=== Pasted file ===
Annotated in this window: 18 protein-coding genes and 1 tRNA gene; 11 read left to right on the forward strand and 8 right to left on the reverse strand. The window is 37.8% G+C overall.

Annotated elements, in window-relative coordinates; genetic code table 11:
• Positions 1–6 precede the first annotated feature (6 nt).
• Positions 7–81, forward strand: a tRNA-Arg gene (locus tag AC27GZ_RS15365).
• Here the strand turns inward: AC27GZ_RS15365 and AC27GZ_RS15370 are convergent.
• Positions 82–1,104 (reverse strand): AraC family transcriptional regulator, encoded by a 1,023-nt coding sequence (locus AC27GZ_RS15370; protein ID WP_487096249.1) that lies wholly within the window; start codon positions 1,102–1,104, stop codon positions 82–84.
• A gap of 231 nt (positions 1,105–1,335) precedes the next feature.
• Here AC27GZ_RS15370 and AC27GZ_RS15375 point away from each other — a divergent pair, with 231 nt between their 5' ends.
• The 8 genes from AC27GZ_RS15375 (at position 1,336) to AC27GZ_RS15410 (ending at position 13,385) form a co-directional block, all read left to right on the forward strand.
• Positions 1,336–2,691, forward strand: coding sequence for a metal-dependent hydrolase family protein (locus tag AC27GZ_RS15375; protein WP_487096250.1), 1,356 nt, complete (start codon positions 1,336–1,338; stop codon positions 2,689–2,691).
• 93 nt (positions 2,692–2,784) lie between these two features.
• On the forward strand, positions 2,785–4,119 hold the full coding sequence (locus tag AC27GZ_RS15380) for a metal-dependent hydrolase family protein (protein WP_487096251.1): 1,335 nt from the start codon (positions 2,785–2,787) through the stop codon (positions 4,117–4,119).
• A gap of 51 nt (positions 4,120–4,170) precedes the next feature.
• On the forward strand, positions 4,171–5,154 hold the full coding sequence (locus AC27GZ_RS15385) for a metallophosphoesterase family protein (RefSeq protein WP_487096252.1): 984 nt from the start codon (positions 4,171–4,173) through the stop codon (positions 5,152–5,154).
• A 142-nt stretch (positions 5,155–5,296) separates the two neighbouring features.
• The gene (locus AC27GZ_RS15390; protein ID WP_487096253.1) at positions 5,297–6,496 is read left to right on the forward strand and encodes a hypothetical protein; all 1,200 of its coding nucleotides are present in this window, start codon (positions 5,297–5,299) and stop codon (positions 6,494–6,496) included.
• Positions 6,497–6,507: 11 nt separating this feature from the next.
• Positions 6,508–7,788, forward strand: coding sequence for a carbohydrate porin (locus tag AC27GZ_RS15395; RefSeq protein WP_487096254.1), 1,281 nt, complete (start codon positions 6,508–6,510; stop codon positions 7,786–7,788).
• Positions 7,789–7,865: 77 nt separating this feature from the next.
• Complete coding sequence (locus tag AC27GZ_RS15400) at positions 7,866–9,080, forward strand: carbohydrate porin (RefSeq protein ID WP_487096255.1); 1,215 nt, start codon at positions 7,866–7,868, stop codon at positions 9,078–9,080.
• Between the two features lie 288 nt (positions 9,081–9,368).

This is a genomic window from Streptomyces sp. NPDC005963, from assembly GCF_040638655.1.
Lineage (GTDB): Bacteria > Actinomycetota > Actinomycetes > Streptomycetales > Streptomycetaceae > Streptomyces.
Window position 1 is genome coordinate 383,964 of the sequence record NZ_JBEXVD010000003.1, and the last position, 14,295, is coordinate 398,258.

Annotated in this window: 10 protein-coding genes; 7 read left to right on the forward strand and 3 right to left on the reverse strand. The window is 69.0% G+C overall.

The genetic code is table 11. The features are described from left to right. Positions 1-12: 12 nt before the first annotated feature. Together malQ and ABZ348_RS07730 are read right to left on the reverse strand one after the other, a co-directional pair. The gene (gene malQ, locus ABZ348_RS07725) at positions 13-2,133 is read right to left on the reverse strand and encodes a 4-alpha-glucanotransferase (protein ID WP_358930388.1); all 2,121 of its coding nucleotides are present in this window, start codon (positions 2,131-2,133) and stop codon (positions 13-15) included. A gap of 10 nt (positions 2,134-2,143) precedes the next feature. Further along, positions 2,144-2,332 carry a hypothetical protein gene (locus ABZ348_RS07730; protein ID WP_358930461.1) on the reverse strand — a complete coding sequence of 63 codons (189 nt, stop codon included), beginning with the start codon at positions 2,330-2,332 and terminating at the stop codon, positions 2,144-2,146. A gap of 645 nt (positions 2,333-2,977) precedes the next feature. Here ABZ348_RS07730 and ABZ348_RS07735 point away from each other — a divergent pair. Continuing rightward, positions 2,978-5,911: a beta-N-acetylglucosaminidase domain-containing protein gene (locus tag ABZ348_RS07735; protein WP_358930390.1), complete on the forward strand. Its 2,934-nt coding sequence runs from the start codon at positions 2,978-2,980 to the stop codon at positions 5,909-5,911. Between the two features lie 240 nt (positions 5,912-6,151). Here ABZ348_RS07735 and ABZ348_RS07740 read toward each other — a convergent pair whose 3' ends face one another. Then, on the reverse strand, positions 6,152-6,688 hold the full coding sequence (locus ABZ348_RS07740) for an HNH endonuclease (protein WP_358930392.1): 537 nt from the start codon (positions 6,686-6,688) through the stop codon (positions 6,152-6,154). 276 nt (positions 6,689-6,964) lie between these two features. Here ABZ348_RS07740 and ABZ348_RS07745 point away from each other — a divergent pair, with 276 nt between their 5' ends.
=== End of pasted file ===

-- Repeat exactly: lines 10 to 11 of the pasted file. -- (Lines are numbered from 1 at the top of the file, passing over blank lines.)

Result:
• Positions 1,336–2,691, forward strand: coding sequence for a metal-dependent hydrolase family protein (locus tag AC27GZ_RS15375; protein WP_487096250.1), 1,356 nt, complete (start codon positions 1,336–1,338; stop codon positions 2,689–2,691).
• 93 nt (positions 2,692–2,784) lie between these two features.